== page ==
Global sell-off adds to woes, Sensex dives 793 pts, the biggest fall in 2019
The Sensex on Monday posted its sharpest single-day fall in nine months after Budget proposals of an increase in minimum public shareholding limit and additional taxes on the super rich spooked investor sentiment.
Lack of direct measures for an ailing automobile sector and a 20% tax on buybacks also disappointed equity market investors. Both the Sensex and Nifty slipped below their 50-day moving average and lost over 2% each. While the Sensex slid 792.82 points to end the session at 38,720.57 points, broader Nifty shed 252.55 points to close at 11,558.60.
With Monday’s fall, the Sensex has lost 1,187.49 points in the last two sessions, which eroded the combined market cap of BSE by `5.61 lakh crore to `147.96 lakh crore.
The weakness in the broader market is quite apparent as the number of stocks with a market capitalisation of `1,000 crore or more has slipped to 713 on Monday – two companies lower to the March 2017 quarter tally of 715. This reflects the deteriorating performance of the broader market, masked by the surge in the indices.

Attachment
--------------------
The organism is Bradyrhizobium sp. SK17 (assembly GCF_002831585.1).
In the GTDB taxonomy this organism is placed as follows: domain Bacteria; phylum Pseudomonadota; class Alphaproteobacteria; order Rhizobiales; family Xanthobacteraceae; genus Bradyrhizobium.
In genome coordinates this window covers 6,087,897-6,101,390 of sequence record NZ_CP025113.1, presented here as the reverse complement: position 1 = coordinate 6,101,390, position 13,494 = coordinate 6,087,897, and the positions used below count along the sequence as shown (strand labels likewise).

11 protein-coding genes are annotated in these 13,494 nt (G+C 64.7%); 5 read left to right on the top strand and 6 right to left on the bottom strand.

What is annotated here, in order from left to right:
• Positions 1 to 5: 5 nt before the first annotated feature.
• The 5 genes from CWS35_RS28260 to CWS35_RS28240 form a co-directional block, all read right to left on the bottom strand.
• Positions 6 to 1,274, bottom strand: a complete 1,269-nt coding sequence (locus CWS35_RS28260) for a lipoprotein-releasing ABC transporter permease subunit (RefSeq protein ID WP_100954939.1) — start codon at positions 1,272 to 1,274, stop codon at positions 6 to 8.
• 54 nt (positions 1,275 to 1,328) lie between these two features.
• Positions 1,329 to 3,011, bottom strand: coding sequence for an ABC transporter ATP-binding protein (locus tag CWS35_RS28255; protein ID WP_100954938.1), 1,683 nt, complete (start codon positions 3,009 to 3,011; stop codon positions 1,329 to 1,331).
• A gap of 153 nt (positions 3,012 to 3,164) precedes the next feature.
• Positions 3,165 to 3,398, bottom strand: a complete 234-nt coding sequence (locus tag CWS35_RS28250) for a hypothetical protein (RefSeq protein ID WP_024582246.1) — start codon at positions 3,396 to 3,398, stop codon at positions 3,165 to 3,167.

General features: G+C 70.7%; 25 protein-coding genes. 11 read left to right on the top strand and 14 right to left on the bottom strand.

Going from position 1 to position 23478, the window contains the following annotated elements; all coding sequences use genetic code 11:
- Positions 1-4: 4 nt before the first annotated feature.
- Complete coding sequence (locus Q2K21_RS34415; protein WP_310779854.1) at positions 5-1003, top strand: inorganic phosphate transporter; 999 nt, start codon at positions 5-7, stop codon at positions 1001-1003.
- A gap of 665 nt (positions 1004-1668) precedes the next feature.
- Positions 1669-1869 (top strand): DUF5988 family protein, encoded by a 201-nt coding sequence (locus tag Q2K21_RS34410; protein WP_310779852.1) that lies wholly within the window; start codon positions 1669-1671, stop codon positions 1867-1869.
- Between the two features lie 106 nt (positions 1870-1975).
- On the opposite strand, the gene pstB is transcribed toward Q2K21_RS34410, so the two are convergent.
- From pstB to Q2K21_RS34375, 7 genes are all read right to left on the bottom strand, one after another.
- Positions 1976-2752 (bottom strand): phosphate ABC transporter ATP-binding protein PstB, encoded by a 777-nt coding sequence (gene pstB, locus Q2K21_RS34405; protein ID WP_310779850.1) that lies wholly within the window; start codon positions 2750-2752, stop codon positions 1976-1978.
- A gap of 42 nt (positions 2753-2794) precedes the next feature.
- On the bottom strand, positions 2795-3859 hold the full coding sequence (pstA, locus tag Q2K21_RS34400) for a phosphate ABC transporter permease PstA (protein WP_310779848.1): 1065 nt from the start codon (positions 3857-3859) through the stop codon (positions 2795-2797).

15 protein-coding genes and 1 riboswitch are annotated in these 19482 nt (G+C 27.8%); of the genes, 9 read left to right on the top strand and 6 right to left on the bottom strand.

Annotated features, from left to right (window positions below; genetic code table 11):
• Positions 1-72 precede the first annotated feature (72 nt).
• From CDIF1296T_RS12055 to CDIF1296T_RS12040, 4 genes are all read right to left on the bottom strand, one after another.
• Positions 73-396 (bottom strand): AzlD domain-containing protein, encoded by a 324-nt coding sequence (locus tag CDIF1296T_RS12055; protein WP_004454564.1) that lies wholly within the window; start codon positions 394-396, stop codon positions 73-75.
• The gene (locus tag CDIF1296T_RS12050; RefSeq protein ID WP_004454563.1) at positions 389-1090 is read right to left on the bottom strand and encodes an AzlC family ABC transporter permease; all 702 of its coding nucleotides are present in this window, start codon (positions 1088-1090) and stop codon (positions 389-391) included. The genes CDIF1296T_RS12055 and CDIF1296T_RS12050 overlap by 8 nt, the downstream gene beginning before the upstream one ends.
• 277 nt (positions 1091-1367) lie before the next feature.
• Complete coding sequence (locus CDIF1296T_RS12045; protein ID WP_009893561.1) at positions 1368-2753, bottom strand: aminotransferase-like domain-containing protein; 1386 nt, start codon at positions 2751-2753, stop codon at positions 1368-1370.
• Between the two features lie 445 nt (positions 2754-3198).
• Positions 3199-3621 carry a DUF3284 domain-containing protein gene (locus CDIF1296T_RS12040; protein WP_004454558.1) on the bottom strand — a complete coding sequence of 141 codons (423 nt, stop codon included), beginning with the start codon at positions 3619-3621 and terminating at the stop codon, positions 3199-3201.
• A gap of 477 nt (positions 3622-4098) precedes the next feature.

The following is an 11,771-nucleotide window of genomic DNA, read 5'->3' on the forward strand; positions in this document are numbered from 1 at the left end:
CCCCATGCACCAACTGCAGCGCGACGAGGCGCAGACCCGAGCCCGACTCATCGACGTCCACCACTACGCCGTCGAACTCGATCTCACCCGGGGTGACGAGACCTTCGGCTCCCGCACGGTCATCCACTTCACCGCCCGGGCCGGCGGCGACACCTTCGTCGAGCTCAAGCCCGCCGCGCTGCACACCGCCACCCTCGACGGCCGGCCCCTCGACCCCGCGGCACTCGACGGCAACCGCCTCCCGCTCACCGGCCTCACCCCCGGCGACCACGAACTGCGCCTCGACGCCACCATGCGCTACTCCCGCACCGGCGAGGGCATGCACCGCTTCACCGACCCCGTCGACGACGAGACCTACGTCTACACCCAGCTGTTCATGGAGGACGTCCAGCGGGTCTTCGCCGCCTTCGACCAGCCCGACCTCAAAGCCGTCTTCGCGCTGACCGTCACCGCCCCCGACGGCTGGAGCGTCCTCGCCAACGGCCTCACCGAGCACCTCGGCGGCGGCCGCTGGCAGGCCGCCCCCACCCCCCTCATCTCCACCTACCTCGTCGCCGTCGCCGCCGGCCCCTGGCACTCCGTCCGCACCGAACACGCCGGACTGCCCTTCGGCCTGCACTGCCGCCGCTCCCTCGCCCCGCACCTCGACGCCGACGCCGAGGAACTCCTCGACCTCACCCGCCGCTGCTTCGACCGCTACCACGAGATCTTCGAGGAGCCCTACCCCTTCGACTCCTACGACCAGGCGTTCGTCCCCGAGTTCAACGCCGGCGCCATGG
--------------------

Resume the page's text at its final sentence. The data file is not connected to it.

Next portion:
At the end of December 2017, 853 companies commanded a market capitalisation of `1,000 crore or more, data sourced from Bloomberg showed. However, with corporate earnings turning out to be very disappointing in the last two years, several stocks have lost value.
The Nifty midcap Index has given up about 6.4% since the last one year, and 65% of its constituents have lost value. The Nifty smallcap index has shed 16.2% during the same period, and nearly 70% of its members have seen a fall in prices.
Interestingly, foreign portfolio investors (FPIs), who have been buyers for the most part of 2019, turned sellers in July. Overseas investors have offloaded shares worth $426.8 million so far this month and have been sellers in four out of the six sessions. FPIs sold shares worth $58.5 million on Monday, provisional data on the stock exchanges showed.
However, so far in 2019, overseas investors have purchased shares worth $10.91 billion. This compares with the domestic institutional investors selling $981.3 million worth of stocks so far this year.
India remains one of the most expensive markets in the world. At its close of 38,720.57 on Monday, the Sensex now trades at a price-earnings (P/E) multiple of 18.5 times to the estimated one-year forward earnings, against the long-term average PE of 16.9 times.
This compares with 11.3 times for Kospi and 15.2 for Jakarta Composite. Russian and Turkish equities were the cheapest in the emerging market with a forward price-to-earnings ratio of 5.9 each, Bloomberg data showed.
Historically, Indian equities have traded at an average P/E premium of 26% to the Asia pacific region, excluding Japan.